If you happen to be the proud owner of a feline companion, you may have experienced the delightful surprise of waking up in the middle of the night to find your kitty wreaking havoc on the throw rugs or hissing at some unseen entity outside the window (or perhaps at the friendly ghost that haunts your home). These adorable, albeit occasionally bothersome, nighttime antics may lead you to believe that your cat possesses extraordinary night vision and is therefore nocturnal.
While it is true that cats have excellent vision in the dark, they are not actually nocturnal creatures (no vampire kitties here, I'm afraid). The behavior of cats is actually described as crepuscular, which means they are most active during twilight. Their exceptional ability to see in low light conditions, coupled with their other senses, equips them well for their post-bedtime adventures.
But can cats truly see better in the dark? Although our feline friends are capable of seeing in even the darkest nights (which seems to be every night in 2020), it is not necessarily true that they see better in the dark compared to daytime. Cat eyes have evolved to assist them in their nighttime activities, but they still function best in daylight. The reason we often assume cats have superior night vision is due to their increased activity levels after twilight. However, do not be fooled by your lazy couch potato of a cat. They can carry out search-and-destroy missions with ease regardless of the lighting conditions; they simply lack the motivation to show off their skills.
So, how does a cat's night vision differ from that of humans? The differences can be traced back to the retina of the eye, where cells called photoreceptors reside. There are two types of these cells – rods and cones. Cones are responsible for perceiving colors in daylight, whereas rods aid in night vision and peripheral vision. Cats possess a higher number of rod receptors and fewer cone receptors compared to humans. This explains their ability to see well in the dark but their limited color perception. Humans, on the other hand, have a higher concentration of cones, enabling us to see colors more vividly but making us less adept at navigating in low light situations.
The presence of a structure called the tapetum lucidum also contributes to a cat's nocturnal vision. This thin, reflective layer at the back of their eyes "bounces" and amplifies light in dimly lit environments, giving their eyes a shining appearance in the dark. Alicen Tracey, DVM, a veterinarian at Den Herder Veterinary Hospital in Waterloo, Iowa, explains that this is why the eyes of cats and dogs tend to have a glowing effect in the dark.
While cats may not perceive the same array of colors as humans, they are still capable of seeing certain hues. Their vision predominantly consists of shades of gray, with hints of blue, yellow, and possibly a touch of green. This limited color perception does not hinder them in any way, as their exceptional eyesight enables them to detect small movements and pick up on minute details, even on moonless nights.
Ever wondered why your cat appears puzzled by your new haircut or that mustache your wife implored you not to grow (was it really worth it?)? This could be due to their difficulty in seeing objects up close with clarity. Interestingly, cats also experience blurrier vision for faraway objects than humans do, but they surpass us in terms of their wider peripheral vision.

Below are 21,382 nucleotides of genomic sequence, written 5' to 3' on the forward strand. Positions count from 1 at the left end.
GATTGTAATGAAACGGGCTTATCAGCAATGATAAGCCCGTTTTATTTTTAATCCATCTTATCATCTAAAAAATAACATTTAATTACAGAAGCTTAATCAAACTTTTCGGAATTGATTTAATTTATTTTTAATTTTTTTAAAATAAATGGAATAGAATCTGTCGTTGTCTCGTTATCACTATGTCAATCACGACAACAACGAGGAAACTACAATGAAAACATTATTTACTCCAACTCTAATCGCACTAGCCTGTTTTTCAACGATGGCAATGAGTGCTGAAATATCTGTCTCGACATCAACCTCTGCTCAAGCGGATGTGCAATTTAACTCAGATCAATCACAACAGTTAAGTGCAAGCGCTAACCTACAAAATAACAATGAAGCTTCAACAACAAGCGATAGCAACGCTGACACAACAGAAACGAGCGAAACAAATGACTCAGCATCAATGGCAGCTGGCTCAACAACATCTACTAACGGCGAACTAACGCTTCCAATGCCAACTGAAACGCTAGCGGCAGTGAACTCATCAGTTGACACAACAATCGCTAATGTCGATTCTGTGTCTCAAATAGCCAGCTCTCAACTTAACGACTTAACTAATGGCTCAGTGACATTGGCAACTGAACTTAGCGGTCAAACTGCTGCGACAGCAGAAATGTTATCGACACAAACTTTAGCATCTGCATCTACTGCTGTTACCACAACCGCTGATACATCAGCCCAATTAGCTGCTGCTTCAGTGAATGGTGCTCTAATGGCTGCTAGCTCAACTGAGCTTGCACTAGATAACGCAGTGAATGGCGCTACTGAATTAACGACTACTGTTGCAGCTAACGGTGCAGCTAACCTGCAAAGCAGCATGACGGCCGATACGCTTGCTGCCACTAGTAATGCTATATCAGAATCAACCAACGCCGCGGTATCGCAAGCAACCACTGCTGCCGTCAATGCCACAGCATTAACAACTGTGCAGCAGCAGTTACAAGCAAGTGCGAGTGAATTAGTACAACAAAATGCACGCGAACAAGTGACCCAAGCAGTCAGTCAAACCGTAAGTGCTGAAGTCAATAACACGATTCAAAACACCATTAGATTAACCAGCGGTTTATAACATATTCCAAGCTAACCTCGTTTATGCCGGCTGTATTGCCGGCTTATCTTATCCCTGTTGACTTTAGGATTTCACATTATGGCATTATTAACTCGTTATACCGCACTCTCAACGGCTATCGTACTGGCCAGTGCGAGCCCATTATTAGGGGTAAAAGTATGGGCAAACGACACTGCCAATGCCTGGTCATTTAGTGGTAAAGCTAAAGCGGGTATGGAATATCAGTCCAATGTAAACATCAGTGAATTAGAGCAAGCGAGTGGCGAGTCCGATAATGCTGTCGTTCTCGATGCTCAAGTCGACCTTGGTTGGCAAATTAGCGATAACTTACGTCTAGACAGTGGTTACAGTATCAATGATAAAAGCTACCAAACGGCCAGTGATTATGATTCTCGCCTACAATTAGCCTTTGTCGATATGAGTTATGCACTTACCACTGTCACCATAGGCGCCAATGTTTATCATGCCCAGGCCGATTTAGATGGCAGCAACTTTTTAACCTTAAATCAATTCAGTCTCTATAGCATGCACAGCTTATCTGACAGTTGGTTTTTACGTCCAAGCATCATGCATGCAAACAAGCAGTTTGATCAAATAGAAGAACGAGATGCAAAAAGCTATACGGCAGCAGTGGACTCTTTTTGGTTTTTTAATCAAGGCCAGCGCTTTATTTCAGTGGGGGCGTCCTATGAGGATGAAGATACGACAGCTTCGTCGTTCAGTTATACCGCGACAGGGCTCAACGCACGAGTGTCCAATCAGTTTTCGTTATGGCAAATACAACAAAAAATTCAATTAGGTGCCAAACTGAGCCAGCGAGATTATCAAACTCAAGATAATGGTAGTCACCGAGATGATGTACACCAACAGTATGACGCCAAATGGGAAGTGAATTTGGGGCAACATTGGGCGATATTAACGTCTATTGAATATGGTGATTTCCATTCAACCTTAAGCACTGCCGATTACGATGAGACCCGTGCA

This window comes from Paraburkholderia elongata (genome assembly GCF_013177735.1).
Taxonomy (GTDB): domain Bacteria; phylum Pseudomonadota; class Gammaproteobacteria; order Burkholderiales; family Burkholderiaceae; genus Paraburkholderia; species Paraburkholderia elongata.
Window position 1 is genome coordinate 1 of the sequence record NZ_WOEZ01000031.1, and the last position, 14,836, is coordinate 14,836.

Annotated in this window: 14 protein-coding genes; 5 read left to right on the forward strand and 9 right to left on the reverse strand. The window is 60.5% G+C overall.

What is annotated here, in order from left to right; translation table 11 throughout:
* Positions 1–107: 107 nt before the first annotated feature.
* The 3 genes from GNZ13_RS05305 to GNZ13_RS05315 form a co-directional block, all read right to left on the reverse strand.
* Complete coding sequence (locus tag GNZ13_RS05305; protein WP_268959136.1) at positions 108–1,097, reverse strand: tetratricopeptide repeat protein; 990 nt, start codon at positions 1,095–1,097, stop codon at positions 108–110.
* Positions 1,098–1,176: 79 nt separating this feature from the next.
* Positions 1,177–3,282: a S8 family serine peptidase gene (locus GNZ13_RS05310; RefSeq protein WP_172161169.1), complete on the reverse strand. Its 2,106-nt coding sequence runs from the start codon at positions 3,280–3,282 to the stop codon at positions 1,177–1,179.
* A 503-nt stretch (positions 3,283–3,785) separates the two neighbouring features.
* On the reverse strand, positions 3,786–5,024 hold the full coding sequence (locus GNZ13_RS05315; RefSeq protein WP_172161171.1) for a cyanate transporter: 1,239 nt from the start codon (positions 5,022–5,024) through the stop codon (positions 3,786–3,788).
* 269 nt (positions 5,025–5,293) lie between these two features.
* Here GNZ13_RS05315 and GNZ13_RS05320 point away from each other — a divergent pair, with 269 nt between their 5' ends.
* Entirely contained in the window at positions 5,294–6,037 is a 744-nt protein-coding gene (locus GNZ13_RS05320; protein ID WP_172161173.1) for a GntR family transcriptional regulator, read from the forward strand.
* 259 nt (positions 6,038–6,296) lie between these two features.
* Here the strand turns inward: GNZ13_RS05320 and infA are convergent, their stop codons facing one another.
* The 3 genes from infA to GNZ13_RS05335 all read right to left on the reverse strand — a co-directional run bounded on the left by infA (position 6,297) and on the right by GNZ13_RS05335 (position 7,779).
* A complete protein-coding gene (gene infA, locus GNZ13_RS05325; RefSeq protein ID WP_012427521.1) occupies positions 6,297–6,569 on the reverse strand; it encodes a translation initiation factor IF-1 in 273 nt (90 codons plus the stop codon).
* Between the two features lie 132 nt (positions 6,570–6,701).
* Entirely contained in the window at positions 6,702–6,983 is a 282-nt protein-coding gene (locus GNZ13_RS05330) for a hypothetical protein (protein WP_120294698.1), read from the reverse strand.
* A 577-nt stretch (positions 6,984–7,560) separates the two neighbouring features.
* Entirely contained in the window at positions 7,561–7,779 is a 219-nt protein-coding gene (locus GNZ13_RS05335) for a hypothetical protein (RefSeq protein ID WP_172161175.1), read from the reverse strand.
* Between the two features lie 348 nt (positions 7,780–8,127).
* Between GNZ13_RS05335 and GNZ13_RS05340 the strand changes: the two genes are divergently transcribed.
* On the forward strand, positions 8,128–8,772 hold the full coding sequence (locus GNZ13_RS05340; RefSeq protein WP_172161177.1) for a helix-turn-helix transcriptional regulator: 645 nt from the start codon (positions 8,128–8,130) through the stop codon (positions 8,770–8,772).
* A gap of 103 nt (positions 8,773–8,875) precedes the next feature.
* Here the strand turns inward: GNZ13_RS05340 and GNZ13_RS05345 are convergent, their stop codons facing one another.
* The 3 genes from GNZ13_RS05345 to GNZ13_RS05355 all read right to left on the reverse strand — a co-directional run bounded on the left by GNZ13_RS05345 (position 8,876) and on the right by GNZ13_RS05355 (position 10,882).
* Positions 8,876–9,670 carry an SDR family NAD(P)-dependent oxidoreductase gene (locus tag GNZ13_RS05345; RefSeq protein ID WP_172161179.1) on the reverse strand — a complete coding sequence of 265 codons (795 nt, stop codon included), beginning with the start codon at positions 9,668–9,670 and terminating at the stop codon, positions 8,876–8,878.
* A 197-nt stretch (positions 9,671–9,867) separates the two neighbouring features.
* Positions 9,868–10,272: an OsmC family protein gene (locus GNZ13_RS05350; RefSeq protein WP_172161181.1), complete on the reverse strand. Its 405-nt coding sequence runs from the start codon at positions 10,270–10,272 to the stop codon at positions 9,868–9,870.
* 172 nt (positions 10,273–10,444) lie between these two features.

Additionally, cats possess other extraordinary sensory abilities. Aside from their remarkable eyes, they have an exceptional sense of smell. Scientists have discovered that a cat's sense of smell may be up to 15 times stronger than that of a human, potentially even surpassing that of dogs. This heightened sense of smell is not solely attributed to their adorable heart-shaped noses. Cats possess a specialized organ called the vomeronasal organ, located on the roof of their mouths. This organ allows them to simultaneously taste and smell objects deeply. If you have ever observed your cat curling their lip, making a funny facial expression, or licking something while inhaling, they may be utilizing this organ to gather more information about the world around them.
In addition to their acute sense of smell, cats have highly sensitive hearing. They can accurately determine the origin of a distant sound due to their large ears, allowing them to detect quiet, high-pitched noises from great distances. Sounds such as the squeak of a mouse or the buzzing of a fly can be easily detected by your feline friend, making them even more effective hunters.
Given their exceptional abilities, it is advisable to keep your cats indoors at night to ensure their safety. Just because your cat may appear docile and lazy when basking in the sun during the day does not mean they will not transform into expert hunters once they decide to venture out. If you wish to prevent unpleasant surprises like finding squishy creatures on your doorstep and protect the local wildlife, it is best to keep your furry companion safely indoors.
In conclusion, cats possess remarkable vision in low light conditions, although they do not necessarily see better in the dark compared to daytime. Their eyes are optimized for twilight activities and they excel at detecting movements and details, even in the absence of moonlight. Their senses of smell and hearing are also highly developed, contributing to their prowess as natural hunters. So, the next time you admire your mysterious and enigmatic feline friend, remember that they may not have supernatural vision, but they are certainly equipped with extraordinary sensory abilities that make them fascinating creatures to behold.